Alan Yu is interested in questions related to language variation and change, particularly with regard to the so-called actuation problem: what causes the inception of language change, if the linguistic conditions favoring particular changes are always present? He approaches this question from the point of view of individual differences, focusing particularly on how differences in the socio- and neuro-cognitive make-ups lead to variability in perceptual and production norms across individuals and how such variability relates to socio-indexical factors. He has done extensive work on Cantonese and Washo, a Native American language spoken in California and Nevada. In his spare time, he also works on the morphology-phonology interface, his first love in linguistics.

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Judith Zeitlin
Faculty Advisory Board Member
William R. Kenan, Jr. Professor in the Department of East Asian Languages & Civilizations and the College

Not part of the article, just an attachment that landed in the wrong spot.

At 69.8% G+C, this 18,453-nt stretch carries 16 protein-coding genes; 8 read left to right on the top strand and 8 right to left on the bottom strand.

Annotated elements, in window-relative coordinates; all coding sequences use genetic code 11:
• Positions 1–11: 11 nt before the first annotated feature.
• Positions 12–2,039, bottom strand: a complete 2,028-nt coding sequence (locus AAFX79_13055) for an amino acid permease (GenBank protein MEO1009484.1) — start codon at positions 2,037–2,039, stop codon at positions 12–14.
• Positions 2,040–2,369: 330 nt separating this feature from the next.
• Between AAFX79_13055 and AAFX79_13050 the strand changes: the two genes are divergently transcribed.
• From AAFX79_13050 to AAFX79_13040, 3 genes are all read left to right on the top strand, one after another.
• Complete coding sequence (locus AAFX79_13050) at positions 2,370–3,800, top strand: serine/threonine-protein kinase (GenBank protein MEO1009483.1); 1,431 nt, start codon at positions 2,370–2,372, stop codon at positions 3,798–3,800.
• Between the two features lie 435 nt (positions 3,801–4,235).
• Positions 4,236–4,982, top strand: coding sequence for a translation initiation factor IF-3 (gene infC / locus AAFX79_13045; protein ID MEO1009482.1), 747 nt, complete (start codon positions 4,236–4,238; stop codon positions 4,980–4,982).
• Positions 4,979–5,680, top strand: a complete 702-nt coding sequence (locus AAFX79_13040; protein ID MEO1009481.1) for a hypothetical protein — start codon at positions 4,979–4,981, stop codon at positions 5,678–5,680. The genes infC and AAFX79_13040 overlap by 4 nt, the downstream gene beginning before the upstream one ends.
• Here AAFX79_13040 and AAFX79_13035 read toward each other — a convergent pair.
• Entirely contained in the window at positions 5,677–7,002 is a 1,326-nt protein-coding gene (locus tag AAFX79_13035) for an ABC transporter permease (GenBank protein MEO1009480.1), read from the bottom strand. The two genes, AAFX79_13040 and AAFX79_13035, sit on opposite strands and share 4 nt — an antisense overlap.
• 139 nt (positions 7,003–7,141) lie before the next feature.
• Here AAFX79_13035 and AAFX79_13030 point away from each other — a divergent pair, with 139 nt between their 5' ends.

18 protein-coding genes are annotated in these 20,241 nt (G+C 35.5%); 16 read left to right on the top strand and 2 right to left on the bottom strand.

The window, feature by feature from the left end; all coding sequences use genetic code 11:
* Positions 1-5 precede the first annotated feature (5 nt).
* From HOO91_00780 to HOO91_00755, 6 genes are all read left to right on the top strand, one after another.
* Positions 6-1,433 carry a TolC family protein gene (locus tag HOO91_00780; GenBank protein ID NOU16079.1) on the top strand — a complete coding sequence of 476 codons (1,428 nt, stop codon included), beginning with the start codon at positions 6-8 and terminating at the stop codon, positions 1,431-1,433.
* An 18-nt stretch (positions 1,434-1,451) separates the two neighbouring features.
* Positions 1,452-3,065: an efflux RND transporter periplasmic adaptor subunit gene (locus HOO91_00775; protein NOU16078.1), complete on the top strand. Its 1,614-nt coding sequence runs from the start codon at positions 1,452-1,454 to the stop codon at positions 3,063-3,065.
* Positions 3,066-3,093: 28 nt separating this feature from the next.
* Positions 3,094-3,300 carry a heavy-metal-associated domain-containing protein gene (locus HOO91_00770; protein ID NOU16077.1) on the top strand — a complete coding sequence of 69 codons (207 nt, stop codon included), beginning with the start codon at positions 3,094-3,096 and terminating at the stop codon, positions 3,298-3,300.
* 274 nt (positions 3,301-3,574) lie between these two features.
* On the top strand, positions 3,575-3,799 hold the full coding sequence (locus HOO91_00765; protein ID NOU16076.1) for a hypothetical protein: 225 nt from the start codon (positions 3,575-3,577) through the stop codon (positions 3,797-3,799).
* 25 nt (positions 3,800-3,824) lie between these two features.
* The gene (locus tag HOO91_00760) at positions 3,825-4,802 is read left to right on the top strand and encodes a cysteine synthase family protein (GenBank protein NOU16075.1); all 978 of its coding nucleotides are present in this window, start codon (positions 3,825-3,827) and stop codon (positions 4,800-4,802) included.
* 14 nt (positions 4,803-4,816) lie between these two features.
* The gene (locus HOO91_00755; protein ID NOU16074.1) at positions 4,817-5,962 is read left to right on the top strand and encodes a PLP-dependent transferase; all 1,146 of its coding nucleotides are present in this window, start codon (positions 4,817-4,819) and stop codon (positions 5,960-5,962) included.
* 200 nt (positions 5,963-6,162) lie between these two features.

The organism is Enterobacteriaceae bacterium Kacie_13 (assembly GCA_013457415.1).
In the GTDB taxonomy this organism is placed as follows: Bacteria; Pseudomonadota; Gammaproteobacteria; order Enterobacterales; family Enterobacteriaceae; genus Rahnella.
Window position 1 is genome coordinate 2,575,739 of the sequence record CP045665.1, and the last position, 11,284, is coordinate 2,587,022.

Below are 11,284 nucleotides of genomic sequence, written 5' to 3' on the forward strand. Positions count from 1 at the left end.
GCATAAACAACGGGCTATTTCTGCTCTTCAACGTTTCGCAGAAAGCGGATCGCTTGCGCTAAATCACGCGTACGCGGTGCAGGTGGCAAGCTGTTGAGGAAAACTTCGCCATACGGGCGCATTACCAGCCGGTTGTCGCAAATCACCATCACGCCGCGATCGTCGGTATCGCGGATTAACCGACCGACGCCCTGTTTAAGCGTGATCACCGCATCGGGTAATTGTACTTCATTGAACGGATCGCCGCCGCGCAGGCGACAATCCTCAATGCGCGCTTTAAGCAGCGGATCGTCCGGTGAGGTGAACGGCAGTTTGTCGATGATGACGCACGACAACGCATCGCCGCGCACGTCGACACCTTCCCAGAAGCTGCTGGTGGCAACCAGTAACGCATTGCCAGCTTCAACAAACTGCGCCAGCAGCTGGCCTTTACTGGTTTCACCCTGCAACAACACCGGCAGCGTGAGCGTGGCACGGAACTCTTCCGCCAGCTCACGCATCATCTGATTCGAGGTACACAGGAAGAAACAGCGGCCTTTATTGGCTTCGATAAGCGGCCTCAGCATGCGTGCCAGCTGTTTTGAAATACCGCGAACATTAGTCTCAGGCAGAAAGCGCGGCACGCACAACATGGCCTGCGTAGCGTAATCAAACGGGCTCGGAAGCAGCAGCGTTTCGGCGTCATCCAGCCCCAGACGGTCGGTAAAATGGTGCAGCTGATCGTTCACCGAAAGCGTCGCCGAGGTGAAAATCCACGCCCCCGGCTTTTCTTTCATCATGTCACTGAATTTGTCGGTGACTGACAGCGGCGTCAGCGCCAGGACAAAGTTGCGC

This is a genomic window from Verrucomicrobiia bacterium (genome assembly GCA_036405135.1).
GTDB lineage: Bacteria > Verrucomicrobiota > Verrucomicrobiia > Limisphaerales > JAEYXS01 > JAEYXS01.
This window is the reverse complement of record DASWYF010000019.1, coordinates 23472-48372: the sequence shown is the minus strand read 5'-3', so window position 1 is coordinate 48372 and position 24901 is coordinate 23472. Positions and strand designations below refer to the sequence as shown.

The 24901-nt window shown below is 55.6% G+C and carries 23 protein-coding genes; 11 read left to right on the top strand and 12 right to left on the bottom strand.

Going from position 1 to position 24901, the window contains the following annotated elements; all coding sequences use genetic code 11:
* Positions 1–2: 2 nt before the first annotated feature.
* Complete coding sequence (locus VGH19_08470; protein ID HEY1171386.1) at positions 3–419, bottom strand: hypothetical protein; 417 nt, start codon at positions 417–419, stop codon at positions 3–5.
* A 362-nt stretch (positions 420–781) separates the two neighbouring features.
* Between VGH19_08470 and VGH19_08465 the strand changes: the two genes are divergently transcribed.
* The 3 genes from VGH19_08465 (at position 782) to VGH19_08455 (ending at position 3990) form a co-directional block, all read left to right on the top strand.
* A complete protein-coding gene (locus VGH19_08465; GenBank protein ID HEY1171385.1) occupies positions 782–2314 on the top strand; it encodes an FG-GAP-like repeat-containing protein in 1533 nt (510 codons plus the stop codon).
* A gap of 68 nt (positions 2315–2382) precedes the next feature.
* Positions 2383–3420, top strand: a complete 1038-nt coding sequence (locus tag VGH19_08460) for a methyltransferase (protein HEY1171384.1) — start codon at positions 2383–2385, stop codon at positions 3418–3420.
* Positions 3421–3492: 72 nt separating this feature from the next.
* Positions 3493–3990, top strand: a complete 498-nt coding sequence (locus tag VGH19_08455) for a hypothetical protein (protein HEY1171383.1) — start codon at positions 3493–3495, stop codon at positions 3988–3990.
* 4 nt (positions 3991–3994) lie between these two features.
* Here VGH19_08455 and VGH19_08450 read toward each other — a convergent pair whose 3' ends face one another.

Judith Zeitlin is the William R. Kenan, Jr. Professor in the Department of East Asian Languages & Civilizations and the College. Her research concentrates on Ming-Qing literary and cultural history, with specialties in drama and the classical tale.  Her publications include "Historian of the Strange: Pu Songling and the Chinese Classical Tale" and "Shared Dreams: The Story of the Three Wives' Commentary on The Peony Pavilion." She is currently working on a book on ghosts and the Chinese literary imagination, and her research interests also include gender and sexuality and the intersection of literature and medicine, particularly the case history.